|Participants in ACIAR's workshop on Africa Leafy Vegetables in Kisumu, Kenya.|
The trial project (HORT/2014/100) helped Kenyan smallholder farmers sell nutrient-rich but underused African leafy vegetables to schools. Thanks to the project, schoolchildren are healthier and better educated, and smallholder farmers – many of them women – are earning more money and know how to market their produce.
ACIAR has earmarked $2.5 million over 3 or 4 years for rolling out the model to other parts of Kenya and to neighbouring Tanzania, with Uganda possibly to follow.
“This is a really exciting research project,” said ACIAR’s Annie Sanderson, who attended a three-day workshop in Kisumu, western Kenya, that discussed how to spread the success to other countries (GP/2017/007).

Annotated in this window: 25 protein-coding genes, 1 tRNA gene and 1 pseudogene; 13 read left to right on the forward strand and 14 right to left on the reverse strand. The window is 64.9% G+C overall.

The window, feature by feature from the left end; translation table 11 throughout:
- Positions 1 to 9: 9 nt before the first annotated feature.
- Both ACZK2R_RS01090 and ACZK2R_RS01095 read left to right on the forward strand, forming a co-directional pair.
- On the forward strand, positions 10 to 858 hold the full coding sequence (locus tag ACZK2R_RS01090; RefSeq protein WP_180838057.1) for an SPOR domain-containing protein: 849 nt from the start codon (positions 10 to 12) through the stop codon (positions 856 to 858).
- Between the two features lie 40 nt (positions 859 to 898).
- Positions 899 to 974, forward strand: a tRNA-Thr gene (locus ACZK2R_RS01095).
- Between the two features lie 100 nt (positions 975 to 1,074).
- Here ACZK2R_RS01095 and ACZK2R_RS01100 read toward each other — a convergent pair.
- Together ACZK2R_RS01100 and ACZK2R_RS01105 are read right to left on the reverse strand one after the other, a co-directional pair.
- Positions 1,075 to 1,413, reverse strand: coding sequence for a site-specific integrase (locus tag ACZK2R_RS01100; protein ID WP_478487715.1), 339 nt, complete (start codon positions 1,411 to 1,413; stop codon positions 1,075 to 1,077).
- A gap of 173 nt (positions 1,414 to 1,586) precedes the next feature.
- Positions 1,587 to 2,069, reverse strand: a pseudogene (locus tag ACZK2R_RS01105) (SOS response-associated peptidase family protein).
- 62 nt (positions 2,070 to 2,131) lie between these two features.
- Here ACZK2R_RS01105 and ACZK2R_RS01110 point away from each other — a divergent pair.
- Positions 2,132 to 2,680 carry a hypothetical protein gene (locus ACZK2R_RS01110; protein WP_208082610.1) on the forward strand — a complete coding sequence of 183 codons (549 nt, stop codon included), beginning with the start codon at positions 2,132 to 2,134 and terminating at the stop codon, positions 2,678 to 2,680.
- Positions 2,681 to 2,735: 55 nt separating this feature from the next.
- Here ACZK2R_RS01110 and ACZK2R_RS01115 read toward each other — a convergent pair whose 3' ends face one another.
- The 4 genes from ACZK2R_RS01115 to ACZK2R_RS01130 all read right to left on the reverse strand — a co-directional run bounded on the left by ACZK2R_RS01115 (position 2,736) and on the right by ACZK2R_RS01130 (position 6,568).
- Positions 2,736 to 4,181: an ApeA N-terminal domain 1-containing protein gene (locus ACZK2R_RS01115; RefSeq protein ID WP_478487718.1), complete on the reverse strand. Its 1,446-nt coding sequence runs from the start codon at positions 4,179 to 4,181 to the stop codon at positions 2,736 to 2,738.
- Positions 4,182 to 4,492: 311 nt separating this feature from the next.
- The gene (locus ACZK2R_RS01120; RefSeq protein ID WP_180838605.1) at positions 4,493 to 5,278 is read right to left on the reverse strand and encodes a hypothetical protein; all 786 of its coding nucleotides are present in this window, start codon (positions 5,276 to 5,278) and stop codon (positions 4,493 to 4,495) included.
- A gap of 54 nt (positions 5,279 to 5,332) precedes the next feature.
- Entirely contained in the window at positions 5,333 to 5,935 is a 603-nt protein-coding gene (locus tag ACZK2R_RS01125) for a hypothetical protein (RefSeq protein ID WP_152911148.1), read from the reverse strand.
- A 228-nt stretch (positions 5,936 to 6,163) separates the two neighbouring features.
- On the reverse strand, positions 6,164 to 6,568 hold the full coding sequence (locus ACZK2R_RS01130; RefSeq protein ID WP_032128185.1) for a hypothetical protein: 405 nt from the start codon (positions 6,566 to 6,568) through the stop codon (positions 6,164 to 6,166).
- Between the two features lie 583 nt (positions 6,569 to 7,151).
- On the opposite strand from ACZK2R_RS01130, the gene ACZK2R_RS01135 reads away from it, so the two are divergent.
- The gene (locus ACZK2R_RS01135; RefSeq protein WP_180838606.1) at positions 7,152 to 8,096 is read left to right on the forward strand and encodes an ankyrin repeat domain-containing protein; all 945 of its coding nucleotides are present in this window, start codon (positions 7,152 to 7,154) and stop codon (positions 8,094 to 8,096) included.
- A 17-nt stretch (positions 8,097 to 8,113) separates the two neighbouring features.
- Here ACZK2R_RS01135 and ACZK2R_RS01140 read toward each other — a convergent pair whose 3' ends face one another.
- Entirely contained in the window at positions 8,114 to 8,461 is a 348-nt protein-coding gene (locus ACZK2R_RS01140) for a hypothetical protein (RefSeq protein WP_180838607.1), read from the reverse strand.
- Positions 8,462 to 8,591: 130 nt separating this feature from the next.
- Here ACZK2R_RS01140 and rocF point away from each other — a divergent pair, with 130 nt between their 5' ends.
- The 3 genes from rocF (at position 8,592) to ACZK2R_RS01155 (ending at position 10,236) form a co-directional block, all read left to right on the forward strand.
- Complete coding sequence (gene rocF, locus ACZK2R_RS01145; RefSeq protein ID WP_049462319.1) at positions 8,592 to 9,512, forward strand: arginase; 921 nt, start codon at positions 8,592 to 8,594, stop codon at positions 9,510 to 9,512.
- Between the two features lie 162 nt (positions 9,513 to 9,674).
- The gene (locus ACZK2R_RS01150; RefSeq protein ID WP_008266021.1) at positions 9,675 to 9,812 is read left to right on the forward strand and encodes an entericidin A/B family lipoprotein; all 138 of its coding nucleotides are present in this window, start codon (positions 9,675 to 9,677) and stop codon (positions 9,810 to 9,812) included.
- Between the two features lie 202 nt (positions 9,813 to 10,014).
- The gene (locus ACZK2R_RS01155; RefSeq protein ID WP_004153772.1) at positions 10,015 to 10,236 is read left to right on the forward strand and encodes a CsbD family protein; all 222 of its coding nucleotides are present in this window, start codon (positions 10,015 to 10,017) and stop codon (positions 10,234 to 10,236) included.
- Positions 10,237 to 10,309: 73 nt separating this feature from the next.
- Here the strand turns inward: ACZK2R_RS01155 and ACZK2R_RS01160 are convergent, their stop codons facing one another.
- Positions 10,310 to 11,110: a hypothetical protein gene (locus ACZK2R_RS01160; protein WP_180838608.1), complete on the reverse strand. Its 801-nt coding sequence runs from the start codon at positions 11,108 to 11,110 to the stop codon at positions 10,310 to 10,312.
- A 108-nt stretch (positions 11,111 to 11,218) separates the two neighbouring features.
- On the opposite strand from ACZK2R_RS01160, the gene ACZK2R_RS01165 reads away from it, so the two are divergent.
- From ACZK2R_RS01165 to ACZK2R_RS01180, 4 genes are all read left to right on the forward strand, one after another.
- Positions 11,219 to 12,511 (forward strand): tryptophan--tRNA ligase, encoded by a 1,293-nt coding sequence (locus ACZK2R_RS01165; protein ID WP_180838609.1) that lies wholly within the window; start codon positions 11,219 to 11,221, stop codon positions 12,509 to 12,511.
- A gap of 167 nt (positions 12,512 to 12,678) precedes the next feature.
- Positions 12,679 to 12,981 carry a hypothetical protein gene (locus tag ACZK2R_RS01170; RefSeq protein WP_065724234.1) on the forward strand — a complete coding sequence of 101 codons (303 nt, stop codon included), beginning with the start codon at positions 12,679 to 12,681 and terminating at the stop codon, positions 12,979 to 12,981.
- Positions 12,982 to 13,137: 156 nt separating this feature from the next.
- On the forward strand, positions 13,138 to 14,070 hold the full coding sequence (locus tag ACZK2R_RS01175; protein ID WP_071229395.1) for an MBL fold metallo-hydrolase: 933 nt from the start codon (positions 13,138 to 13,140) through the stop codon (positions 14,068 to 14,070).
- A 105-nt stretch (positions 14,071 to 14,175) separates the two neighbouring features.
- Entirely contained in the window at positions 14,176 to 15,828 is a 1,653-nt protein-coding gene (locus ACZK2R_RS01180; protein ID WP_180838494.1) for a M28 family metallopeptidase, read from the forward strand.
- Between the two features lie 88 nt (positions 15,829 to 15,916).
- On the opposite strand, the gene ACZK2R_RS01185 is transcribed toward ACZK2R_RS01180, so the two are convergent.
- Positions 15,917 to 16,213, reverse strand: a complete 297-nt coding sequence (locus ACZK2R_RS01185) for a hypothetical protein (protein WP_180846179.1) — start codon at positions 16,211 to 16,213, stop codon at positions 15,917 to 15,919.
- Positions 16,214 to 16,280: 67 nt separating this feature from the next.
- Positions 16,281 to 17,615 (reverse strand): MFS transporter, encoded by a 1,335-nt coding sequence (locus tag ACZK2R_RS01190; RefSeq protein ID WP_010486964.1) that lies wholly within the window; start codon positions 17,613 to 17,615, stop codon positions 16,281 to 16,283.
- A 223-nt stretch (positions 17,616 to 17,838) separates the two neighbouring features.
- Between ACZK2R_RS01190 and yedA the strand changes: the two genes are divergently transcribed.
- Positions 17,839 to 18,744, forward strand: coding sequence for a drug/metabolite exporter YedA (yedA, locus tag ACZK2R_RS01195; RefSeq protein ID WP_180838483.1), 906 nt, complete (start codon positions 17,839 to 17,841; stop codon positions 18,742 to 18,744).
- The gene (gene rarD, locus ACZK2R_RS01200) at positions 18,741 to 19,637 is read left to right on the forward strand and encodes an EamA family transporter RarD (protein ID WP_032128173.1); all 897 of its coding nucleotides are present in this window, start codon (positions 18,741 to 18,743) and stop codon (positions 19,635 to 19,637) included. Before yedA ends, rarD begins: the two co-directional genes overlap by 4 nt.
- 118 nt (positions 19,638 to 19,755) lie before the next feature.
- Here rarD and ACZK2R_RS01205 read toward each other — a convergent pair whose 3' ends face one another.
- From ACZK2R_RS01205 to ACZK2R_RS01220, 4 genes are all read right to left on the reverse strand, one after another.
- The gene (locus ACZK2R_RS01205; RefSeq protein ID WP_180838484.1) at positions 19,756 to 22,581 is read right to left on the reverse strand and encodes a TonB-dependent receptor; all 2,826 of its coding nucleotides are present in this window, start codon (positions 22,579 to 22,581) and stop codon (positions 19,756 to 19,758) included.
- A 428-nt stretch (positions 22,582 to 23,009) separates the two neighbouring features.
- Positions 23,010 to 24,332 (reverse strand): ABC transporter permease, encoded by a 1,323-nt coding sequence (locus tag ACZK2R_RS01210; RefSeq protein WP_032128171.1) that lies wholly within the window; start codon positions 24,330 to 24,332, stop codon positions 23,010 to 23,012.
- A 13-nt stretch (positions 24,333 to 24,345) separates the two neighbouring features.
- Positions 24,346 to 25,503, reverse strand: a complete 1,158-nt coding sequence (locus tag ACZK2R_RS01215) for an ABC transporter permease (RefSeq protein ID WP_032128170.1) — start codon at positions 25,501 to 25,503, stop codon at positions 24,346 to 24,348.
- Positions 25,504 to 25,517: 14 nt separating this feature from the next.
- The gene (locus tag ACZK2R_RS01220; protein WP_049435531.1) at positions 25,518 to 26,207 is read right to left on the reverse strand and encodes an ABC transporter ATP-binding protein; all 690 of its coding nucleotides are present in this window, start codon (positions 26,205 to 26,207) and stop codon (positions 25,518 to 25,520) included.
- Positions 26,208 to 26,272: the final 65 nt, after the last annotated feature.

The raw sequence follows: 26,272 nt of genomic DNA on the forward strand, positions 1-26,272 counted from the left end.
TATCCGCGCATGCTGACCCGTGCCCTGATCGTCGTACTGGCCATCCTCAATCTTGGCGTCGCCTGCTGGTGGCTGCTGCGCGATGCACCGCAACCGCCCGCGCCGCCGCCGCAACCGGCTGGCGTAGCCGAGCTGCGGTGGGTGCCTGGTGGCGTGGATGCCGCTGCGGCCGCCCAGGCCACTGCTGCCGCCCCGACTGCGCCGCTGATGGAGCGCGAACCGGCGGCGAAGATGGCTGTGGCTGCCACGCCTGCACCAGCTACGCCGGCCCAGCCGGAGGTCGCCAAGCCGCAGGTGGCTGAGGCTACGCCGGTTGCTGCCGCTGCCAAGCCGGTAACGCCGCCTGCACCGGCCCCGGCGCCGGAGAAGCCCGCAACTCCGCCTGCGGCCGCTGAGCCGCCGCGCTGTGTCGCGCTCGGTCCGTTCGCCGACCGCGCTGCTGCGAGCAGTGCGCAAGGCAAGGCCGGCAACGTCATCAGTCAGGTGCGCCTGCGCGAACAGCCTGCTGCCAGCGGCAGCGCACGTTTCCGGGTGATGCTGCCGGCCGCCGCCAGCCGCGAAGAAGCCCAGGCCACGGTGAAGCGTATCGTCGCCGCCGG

“These alternative vegetable crops present an opportunity to enrich diets, and diversify and improve smallholder livelihoods.”
|A crop of traditional leafy vegetables at the Kisumu agricultural college|
The project team from HORT/2014/100 presented their findings, challenges and learnings to stakeholders from other areas of Kenya and from Tanzania, including county and national level ministries, universities, schools, NGOs and CG centres.
The workshop discussed the outcomes of the pilot, and how other stakeholders could expand the trial to other areas and other crops. The workshop will propose a larger project to ACIAR’s Global Program branch, suggesting how the pilot could be scaled up to other regions.
It will be fascinating and rewarding to see where this project could end up in a few year's time.
buy Nick Fuller